petite anglaise

October 11, 2004

resistant to change

Filed under: city of light — petiteanglaiseparis @ 3:24 pm

My neighbourhood is changing and not for the better.

Two years ago when we arrived in the 19th arrondissement we loved the cosy, ‘villagey’ atmosphere of our stretch of tree-lined avenue, with its traditional butcher’s, baker’s, delicatessen, greengrocer’s, flower shop and old fashioned café in a cobbled square with its zinc bar . The shops looked like they had been there since the appartment buildings were built, circa 1900, and had a shabby sort of old world charm. Sadly some of this character now seems to be ebbing away.

When our local baker’s re-opened in September after several weeks of refurbishment work, I was saddened to see that the art nouveau shop front had given way to red wood and plastic to mark the baker’s official allegiance to the Banette franchise. The marble counters inside have been replaced with shiny new glass and metal display cabinets. It is now devoid of all character. I still shop there – it’s the only decent bakery in the area – but I can barely restrain myself from chastising the owners for selling out.

The latest development is the arrival Sushi Nina, where previously there was a lovely traditional Charcuterie – Volailles – Fromagerie. It’s one of a small Jewish chain selling kosher sushi and bagels: the sushi is mediocre; our area, which is close to the Belleville Chinatown, was hardly suffering from a lack of Asian food in the first place. And it is just plain ugly: a hideous eyesore in red and black plastic with garish red lights, grafted onto a lovely old building.

What I have always loved about France, is that unlike the UK, although there are some chain stores you find in every town, there have always been plenty of independent artisans plying their wares too. Butcher’s shops with a cows head and pigs’ trotters in the window; the kind of place where there is a label on the meat telling you which farm the animal came from, and possibly its name. Nice piece of prime Ermintrude steak anyone? A cheese shop displaying mature, non-refrigerated cheeses in various stages of decomposition, accompanied by a stench of sweaty socks. A greengrocer’s with pyramids of painstakingly arranged fruit and vegetables. France would not be France without them.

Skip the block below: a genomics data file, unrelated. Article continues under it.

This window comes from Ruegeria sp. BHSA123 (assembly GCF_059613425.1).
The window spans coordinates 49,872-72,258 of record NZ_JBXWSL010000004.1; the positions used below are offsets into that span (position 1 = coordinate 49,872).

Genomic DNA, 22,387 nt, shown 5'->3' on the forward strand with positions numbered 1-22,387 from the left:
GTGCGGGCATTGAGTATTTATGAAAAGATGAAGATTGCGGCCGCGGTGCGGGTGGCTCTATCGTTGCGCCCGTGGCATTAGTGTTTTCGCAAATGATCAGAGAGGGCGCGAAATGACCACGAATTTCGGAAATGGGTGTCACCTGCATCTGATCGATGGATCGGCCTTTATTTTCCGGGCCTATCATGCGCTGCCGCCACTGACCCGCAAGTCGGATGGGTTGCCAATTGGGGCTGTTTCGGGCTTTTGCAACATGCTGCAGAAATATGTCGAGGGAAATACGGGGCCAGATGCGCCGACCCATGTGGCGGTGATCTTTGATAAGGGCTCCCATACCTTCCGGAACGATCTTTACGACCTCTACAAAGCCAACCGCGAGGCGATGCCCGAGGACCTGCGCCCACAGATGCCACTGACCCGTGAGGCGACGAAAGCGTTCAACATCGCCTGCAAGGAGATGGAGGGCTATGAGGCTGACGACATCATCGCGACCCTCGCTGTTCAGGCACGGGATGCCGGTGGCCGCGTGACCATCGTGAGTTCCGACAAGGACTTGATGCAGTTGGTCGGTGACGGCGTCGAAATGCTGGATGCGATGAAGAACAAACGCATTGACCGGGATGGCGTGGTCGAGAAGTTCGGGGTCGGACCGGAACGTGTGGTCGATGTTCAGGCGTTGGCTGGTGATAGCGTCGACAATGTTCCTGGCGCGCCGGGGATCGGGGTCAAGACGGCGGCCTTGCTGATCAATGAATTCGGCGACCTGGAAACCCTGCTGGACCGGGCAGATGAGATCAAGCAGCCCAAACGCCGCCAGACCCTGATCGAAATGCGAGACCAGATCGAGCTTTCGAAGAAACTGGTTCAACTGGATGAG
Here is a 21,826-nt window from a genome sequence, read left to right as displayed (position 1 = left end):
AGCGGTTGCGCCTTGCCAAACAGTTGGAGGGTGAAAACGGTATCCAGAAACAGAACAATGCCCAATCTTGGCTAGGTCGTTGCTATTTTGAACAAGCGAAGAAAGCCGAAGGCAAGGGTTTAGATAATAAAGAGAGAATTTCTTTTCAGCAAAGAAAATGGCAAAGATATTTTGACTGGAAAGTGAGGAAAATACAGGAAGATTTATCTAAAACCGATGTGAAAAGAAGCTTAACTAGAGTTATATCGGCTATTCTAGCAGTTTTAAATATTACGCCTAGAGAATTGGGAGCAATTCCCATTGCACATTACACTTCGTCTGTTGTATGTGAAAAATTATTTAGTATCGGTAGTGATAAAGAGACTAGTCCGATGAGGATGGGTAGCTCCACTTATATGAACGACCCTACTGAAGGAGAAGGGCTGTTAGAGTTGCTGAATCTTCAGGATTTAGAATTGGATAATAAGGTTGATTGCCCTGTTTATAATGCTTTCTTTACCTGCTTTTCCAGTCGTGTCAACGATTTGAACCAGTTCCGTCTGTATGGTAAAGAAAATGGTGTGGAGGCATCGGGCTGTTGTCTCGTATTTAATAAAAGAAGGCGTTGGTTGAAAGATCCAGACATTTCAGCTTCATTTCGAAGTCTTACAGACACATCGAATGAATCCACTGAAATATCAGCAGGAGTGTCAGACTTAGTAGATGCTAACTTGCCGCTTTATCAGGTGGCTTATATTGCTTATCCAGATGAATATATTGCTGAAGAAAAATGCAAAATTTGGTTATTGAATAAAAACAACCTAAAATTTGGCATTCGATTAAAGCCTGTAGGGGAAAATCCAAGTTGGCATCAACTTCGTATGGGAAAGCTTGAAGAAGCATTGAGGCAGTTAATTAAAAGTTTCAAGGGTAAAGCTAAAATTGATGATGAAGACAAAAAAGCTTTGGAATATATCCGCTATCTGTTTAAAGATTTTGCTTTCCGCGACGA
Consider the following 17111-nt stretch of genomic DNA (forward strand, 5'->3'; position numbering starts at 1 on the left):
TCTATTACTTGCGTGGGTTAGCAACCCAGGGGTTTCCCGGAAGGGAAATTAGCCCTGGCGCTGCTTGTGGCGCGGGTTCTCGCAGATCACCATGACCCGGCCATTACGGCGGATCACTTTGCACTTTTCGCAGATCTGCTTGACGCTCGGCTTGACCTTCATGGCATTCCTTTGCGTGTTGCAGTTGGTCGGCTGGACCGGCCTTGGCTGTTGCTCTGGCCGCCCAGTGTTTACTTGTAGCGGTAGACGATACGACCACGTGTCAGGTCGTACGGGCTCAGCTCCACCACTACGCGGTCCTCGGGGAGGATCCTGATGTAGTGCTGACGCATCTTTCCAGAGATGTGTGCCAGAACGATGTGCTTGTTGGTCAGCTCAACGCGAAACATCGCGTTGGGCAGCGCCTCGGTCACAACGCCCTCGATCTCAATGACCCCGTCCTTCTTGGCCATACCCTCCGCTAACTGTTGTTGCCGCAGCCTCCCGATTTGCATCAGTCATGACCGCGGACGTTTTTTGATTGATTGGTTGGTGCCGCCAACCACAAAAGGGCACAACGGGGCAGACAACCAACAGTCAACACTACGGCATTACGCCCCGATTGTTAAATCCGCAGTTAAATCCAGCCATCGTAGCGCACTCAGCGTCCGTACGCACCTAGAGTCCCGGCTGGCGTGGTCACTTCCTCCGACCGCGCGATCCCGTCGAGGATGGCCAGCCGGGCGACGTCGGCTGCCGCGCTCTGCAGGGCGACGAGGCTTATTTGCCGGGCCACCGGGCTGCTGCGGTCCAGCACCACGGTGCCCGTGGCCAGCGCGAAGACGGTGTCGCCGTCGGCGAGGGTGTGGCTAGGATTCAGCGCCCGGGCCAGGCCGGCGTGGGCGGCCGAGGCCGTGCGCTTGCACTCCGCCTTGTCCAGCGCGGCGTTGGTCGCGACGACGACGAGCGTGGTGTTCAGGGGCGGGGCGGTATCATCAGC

Of course, having said all this, hypocrite that I am, I don’t actually patronise most of my local shops. Well, would you pay € 20 a roast chicken from the local butchers when it costs € 8 in the supermarket? But I know I should, lest they die out altogether.


  1. I do. I don’t mind paying more because: 1) I see it as a way of defending a certain way of life, the one you describe so well, so it’s a good investment 2) The products are normally far superior and 3) My mum is an épicière and would kill me if I only shopped in supermarkets.

    Comment by céline — October 11, 2004 @ 5:29 pm

  2. I do know what you mean. I shop at Tesco mostly, because it’s easy, but I love my local Turkish shop, because you can buy fabulous vegetables with creatively spelt labels, one of a million different types of olives out of buckets from the olive counter, and any kind of offal, including lungs (I don’t, but it’s nice to know you can), accompanied by Turkish pop music. Funnily enough though, Tesco is loads more expensive.

    Comment by Rachie — October 11, 2004 @ 6:03 pm

  3. Some things just can’t be replaced. :wink:

    Comment by Adrian — October 11, 2004 @ 11:56 pm

  4. It’s so sad when this happens isn’t it? In my uni days my mates and I used to hang out at this old pub which had a real working men’s social club feel to it. The place had fake wood panelled walls, darts, pool, fruit machines and table football. The pints were brilliant. We loved it in there.The landlord loved our little motley crew and always offered to feed us roast potatoes on sundays too.

    I was gutted when I went back a few years ago only to find that it had been sold and turned into one of those ‘sports bars’ with big screen tellys and resident rugger buggers. I couldn’t even bring myself to go in.

    So sad.:cry:

    Comment by PPQ — October 12, 2004 @ 12:23 am

  5. hey…you’re not talking about that crap place near the Buttes Chaumont, are you? That’s a scary notion that might work in NY or Toronto, but nowhere else, jewish sushi, or japanese bagels, take your pick.

    anyways, I go to the Belleville market, when I can…on the other side of Menilmontant, nearer to pere lachaise, is a fabulous little boucherie stand, run by an old coule. They’ll sell you a yellow farmer’s chicken for 7Eu.

    and you can’t get 1kg of girolles for 3eu at the supermarket.

    Comment by nardac — October 12, 2004 @ 5:03 am

  6. nardac – you know where I live? Are you my first stalker?

    Actually the little 7bis over on the right probably gives that away…

    Comment by petite anglaise — October 12, 2004 @ 8:39 am

  7. It’s funny, but we’re almost going the other way now in the UK, with smaller shops and farmers markets becoming more and more popular. However, it’s hard to “go back” from the convenience of the supermarket…

    Comment by witho — October 12, 2004 @ 9:13 am

  8. “The only constant is change” it’s just so darn agrivating it has to happen in our lifetime!

    Comment by jim — October 12, 2004 @ 11:02 am

  9. silly. I live in paris, in the 20th arrondissement and one of my best friends is on Simon Bolivar, right next to the that stupid restaurant.

    Comment by nardac — October 12, 2004 @ 11:42 am

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